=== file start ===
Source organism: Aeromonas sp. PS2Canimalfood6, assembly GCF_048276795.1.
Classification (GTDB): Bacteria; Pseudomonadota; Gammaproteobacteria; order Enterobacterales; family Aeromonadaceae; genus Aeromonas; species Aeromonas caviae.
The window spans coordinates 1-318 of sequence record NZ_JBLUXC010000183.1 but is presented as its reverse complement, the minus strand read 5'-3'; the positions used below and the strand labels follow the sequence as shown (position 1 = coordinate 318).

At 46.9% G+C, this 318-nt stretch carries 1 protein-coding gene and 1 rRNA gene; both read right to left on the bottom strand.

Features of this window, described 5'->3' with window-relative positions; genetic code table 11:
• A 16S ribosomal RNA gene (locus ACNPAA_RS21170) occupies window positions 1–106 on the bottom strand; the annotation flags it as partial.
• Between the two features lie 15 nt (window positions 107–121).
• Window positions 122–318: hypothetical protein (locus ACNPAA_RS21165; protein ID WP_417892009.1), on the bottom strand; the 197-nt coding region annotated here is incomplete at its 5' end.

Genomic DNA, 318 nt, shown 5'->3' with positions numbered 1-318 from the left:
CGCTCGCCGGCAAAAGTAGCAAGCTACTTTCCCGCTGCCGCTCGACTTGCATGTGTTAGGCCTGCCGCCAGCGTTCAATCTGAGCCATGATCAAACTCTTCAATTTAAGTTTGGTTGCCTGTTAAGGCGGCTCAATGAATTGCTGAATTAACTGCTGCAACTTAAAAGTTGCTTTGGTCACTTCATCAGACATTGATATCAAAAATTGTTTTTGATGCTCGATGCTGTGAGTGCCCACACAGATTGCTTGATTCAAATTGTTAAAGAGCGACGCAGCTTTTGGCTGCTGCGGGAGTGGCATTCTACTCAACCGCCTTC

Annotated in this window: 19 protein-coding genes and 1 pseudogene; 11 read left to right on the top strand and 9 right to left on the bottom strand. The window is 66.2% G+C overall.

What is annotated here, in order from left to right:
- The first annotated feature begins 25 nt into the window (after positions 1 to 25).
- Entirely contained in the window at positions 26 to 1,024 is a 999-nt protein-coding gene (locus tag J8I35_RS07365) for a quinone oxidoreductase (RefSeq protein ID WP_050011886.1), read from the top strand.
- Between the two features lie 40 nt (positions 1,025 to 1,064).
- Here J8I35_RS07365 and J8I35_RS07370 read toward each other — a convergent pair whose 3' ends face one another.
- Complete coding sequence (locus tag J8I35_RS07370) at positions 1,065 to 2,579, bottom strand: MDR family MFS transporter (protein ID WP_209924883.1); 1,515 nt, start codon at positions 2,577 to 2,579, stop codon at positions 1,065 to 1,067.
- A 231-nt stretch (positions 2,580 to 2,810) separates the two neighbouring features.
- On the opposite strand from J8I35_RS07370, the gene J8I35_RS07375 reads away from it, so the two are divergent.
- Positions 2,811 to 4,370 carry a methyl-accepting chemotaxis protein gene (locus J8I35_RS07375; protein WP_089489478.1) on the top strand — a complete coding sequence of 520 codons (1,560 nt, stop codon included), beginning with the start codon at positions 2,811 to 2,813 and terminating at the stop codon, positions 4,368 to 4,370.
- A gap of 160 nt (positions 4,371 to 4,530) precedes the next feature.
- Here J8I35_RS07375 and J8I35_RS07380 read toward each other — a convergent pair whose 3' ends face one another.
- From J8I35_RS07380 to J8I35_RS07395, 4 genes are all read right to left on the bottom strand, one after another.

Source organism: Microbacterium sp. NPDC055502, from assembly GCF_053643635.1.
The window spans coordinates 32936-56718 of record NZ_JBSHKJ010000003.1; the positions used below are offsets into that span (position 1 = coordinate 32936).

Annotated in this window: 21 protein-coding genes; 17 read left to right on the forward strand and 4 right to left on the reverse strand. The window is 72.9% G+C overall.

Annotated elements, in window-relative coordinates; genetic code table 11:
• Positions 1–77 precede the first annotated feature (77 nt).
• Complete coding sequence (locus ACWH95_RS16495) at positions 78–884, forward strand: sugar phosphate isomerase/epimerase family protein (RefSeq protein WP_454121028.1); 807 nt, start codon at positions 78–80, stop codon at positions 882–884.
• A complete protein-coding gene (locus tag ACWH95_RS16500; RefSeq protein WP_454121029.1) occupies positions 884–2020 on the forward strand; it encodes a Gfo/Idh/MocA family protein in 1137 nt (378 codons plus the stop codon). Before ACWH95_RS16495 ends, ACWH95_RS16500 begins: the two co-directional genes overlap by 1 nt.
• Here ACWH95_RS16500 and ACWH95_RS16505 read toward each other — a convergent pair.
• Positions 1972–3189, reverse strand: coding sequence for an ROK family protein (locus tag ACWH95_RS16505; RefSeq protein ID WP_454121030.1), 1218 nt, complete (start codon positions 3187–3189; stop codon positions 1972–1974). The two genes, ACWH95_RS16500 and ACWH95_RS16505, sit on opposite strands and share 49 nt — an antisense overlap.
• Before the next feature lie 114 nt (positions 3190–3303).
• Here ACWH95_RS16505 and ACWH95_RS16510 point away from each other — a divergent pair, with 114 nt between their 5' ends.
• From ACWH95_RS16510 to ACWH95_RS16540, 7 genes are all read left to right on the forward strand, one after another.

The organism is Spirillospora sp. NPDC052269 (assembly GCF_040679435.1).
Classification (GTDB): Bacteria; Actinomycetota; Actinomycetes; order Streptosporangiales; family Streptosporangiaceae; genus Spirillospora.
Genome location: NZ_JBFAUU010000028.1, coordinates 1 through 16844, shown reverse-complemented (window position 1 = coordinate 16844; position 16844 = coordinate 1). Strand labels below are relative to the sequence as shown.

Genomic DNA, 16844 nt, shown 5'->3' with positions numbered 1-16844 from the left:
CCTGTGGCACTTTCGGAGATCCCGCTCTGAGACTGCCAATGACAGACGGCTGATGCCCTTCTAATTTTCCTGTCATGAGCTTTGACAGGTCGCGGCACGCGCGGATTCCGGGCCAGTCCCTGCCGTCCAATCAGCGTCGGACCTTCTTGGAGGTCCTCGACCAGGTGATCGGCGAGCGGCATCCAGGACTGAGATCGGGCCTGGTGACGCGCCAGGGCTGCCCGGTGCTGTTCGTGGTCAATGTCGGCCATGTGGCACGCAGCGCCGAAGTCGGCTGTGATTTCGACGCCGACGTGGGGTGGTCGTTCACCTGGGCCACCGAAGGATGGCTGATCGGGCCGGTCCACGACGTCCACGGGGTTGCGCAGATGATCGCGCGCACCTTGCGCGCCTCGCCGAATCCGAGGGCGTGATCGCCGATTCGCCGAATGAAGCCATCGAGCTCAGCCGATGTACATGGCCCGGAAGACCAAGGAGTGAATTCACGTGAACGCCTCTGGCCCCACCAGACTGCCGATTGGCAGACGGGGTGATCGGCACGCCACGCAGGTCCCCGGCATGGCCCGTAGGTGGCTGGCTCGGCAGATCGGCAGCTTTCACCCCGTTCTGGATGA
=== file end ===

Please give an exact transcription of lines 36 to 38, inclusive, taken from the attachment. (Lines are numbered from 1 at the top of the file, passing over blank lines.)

The organism is Spirillospora sp. NPDC052269 (assembly GCF_040679435.1).
Classification (GTDB): Bacteria; Actinomycetota; Actinomycetes; order Streptosporangiales; family Streptosporangiaceae; genus Spirillospora.
Genome location: NZ_JBFAUU010000028.1, coordinates 1 through 16844, shown reverse-complemented (window position 1 = coordinate 16844; position 16844 = coordinate 1). Strand labels below are relative to the sequence as shown.